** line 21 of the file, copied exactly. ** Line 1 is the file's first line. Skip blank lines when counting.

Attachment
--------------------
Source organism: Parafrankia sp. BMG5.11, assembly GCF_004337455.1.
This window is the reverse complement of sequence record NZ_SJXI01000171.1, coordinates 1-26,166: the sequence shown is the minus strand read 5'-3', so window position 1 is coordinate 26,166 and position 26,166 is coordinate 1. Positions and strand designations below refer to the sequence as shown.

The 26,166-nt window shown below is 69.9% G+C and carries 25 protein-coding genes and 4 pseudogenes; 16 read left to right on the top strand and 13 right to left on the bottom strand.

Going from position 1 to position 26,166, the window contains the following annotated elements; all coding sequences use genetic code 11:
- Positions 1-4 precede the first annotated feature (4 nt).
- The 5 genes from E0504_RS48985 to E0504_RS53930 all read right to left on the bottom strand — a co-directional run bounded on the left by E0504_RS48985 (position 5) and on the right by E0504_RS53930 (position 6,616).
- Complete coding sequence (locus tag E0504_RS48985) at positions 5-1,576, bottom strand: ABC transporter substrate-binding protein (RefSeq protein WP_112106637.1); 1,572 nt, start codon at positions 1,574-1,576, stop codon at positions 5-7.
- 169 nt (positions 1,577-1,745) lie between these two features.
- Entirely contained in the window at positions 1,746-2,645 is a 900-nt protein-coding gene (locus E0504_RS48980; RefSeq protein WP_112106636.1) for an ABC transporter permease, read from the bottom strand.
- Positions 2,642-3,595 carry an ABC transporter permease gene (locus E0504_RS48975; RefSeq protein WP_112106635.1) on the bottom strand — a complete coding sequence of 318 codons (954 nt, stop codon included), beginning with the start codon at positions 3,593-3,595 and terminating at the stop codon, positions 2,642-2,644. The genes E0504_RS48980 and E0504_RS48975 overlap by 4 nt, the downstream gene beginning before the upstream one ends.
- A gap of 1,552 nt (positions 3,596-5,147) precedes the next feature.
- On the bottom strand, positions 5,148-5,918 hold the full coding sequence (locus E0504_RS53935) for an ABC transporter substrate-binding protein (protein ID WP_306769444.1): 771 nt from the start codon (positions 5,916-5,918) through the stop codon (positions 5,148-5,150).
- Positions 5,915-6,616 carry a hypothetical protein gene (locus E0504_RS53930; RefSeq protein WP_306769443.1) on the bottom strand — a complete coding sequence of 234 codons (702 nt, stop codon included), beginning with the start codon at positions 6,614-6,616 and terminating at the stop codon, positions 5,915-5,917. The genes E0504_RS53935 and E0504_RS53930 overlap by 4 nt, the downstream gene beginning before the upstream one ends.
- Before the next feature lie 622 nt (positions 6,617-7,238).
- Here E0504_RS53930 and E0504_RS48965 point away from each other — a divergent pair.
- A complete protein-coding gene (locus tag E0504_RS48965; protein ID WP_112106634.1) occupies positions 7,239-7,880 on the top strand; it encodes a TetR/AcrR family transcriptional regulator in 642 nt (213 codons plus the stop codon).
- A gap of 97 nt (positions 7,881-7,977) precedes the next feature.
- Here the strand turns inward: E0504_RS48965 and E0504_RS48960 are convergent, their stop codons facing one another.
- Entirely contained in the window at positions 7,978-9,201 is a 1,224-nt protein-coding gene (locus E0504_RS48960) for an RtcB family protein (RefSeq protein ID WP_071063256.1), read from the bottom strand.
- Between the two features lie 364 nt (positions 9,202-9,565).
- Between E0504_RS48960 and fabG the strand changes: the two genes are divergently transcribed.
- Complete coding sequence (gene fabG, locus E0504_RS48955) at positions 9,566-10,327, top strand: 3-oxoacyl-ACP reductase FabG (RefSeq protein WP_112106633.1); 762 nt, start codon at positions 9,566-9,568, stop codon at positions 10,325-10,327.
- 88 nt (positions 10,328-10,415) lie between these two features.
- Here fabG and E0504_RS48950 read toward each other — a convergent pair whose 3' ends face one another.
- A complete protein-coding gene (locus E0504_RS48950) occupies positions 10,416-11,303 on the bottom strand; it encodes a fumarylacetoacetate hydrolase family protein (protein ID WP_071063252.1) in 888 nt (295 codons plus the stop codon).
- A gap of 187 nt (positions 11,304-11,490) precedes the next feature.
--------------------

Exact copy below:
- Between E0504_RS48960 and fabG the strand changes: the two genes are divergently transcribed.